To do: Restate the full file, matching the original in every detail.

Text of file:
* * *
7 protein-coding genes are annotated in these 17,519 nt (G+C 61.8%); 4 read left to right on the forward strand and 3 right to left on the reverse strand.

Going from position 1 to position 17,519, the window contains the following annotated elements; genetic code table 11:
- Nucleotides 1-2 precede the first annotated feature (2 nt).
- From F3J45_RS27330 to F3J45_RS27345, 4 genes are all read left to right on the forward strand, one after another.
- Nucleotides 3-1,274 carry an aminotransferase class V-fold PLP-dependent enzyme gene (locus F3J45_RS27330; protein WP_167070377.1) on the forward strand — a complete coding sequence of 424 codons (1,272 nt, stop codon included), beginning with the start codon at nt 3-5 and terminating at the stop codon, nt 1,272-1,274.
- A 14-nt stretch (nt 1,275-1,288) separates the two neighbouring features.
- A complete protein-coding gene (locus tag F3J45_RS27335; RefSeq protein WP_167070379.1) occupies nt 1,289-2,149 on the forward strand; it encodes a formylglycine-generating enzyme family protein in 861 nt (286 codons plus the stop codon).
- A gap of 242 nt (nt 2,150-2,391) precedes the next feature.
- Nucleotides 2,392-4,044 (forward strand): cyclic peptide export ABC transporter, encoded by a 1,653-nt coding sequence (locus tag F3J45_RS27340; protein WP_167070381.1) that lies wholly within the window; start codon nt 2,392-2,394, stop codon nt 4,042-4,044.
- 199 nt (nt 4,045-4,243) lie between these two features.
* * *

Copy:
7 protein-coding genes are annotated in these 17,519 nt (G+C 61.8%); 4 read left to right on the forward strand and 3 right to left on the reverse strand.

Going from position 1 to position 17,519, the window contains the following annotated elements; genetic code table 11:
- Nucleotides 1-2 precede the first annotated feature (2 nt).
- From F3J45_RS27330 to F3J45_RS27345, 4 genes are all read left to right on the forward strand, one after another.
- Nucleotides 3-1,274 carry an aminotransferase class V-fold PLP-dependent enzyme gene (locus F3J45_RS27330; protein WP_167070377.1) on the forward strand — a complete coding sequence of 424 codons (1,272 nt, stop codon included), beginning with the start codon at nt 3-5 and terminating at the stop codon, nt 1,272-1,274.
- A 14-nt stretch (nt 1,275-1,288) separates the two neighbouring features.
- A complete protein-coding gene (locus tag F3J45_RS27335; RefSeq protein WP_167070379.1) occupies nt 1,289-2,149 on the forward strand; it encodes a formylglycine-generating enzyme family protein in 861 nt (286 codons plus the stop codon).
- A gap of 242 nt (nt 2,150-2,391) precedes the next feature.
- Nucleotides 2,392-4,044 (forward strand): cyclic peptide export ABC transporter, encoded by a 1,653-nt coding sequence (locus tag F3J45_RS27340; protein WP_167070381.1) that lies wholly within the window; start codon nt 2,392-2,394, stop codon nt 4,042-4,044.
- 199 nt (nt 4,045-4,243) lie between these two features.